An Angel at My Table: The Complete Autobiography
The autobiography of New Zealand's most significant writerNew Zealand's preeminent writer Janet Frame brings the skill of an extraordinary novelist and poet to these vivid and haunting recollections, gathered here for the first time in a single volume. From a childhood and adolescence spent in a poor but intellectually intense railway family, through life as a student, and years of incarceration in mental hospitals, eventually followed by her entry into the saving world of writers and the "Mirror City" that sustains them, we are given not only a record of the events of a life, but also "the transformation of ordinary facts and ideas into a shining palace of mirrors."
Frame's journey of self-discovery, from New Zealand to London, to Paris and Barcelona, and then home again, is a heartfelt and courageous account of a writer's beginnings as well as one woman's personal struggle to survive.
This book contains selections from the long out-of-print collection entitled Janet Frame: An Autobiography (George Brazillier, 1991), which itself was originally published in three volumes: To the Is-land, An Angel at My Table, and The Envoy from Mirror City.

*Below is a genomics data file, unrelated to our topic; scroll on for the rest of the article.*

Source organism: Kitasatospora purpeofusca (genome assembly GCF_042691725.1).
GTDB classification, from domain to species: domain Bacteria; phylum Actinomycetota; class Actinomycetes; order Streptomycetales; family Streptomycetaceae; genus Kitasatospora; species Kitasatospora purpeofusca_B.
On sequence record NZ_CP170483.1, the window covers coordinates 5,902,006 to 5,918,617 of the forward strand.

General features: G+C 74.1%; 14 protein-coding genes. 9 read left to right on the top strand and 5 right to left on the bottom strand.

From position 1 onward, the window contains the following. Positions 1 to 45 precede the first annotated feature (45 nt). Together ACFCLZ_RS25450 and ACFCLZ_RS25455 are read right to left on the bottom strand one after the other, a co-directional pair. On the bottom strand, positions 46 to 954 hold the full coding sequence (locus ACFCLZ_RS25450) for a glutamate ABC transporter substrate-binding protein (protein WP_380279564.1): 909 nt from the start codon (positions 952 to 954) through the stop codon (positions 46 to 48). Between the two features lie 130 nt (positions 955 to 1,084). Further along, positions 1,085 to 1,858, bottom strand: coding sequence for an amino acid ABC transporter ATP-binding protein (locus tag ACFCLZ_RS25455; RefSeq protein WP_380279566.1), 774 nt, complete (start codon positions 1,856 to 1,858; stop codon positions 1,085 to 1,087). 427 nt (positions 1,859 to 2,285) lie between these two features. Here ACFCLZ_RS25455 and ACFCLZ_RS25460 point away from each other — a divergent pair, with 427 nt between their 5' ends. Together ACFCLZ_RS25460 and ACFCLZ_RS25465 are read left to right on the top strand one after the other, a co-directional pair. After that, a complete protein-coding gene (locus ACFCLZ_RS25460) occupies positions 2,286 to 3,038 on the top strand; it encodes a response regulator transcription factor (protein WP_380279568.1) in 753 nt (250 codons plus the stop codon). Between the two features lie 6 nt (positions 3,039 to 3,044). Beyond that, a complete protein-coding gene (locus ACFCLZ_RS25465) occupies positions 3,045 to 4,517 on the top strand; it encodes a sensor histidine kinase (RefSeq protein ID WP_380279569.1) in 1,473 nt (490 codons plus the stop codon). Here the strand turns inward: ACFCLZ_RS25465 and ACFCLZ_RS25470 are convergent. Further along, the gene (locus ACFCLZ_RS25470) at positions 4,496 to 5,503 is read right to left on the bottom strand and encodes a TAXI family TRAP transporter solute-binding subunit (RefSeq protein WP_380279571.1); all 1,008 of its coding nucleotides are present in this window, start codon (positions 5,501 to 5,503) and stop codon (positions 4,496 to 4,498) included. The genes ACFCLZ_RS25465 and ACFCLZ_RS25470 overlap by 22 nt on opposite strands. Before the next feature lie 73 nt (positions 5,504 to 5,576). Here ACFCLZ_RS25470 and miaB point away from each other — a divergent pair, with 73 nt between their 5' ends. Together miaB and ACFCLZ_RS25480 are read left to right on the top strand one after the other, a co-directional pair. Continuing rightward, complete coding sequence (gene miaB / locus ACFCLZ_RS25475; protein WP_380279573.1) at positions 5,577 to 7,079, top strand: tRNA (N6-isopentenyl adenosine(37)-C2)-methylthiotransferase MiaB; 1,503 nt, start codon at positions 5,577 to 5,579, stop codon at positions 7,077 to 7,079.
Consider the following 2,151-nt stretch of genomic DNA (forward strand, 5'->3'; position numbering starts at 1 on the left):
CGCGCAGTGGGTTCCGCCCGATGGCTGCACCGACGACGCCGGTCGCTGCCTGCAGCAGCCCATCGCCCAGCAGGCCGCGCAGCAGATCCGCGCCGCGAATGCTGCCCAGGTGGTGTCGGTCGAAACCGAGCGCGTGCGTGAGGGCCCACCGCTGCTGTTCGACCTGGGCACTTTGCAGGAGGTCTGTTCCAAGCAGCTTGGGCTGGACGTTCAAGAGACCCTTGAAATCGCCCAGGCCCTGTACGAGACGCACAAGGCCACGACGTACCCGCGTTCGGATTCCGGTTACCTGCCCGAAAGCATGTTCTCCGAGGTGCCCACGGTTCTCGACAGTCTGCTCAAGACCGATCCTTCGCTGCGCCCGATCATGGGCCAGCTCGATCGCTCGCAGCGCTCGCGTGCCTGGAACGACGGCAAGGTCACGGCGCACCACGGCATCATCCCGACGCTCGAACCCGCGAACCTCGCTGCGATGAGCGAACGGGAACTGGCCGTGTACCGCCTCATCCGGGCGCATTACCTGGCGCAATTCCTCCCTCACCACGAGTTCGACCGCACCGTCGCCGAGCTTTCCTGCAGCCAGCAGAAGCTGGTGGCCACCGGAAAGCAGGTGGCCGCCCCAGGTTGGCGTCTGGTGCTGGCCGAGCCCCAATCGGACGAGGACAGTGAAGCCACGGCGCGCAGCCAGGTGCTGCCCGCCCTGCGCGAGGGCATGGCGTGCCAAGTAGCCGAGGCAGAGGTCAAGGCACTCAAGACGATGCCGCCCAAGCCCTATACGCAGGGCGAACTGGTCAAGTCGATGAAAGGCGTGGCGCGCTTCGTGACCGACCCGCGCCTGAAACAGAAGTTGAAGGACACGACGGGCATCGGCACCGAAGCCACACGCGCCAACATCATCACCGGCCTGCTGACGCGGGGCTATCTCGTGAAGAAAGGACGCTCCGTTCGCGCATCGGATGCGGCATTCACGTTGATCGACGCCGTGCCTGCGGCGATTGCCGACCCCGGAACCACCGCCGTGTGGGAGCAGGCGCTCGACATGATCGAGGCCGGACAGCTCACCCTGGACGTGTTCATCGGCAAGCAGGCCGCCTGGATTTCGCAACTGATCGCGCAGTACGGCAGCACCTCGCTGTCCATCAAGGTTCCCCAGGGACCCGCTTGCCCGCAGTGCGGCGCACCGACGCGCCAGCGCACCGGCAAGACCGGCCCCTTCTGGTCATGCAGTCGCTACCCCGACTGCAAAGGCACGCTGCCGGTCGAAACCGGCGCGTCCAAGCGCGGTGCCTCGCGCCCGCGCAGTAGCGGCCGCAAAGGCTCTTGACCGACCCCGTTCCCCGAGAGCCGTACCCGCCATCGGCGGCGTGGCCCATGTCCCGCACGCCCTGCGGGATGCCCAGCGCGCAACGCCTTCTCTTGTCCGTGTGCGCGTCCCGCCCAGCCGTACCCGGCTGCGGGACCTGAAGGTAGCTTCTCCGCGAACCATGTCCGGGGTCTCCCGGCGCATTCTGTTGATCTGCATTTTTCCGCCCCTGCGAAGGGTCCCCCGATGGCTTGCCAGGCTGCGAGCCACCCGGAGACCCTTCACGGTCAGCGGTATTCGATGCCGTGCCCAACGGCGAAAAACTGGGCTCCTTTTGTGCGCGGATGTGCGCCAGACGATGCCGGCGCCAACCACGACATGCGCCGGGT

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A sty in my eye was cured by the 'pitties,' not, as I was told, by the pixies. I sang, '
God Save our Gracious Tin.' I drank 'mook.' The new baby that came when I was
twenty months old and was named Isabel became, for me, 'Iddabull.
While Myrtle and I became best friends and Dots and Chicks became best friends
, admitting to their play Molly Robson over the road, Bruddie was ill, day after day
and night after night, while Mother looked after him and searched for a 'cure.
When, however, it became clear that the answer was not 'the spine,' Mother
accepted an opinion that said, 'It could be his eyes.' Then followed daylong
journeys in the train to Timaru to see the 'eye doctor.' Next —perhaps it was the
Mother sought the poets not necessarily for their poems but for the romantic idea
of them, as if they might be a more tangible Second Coming, and when she
began her familiar praise of them, Dad became jealous, as he became jealous of
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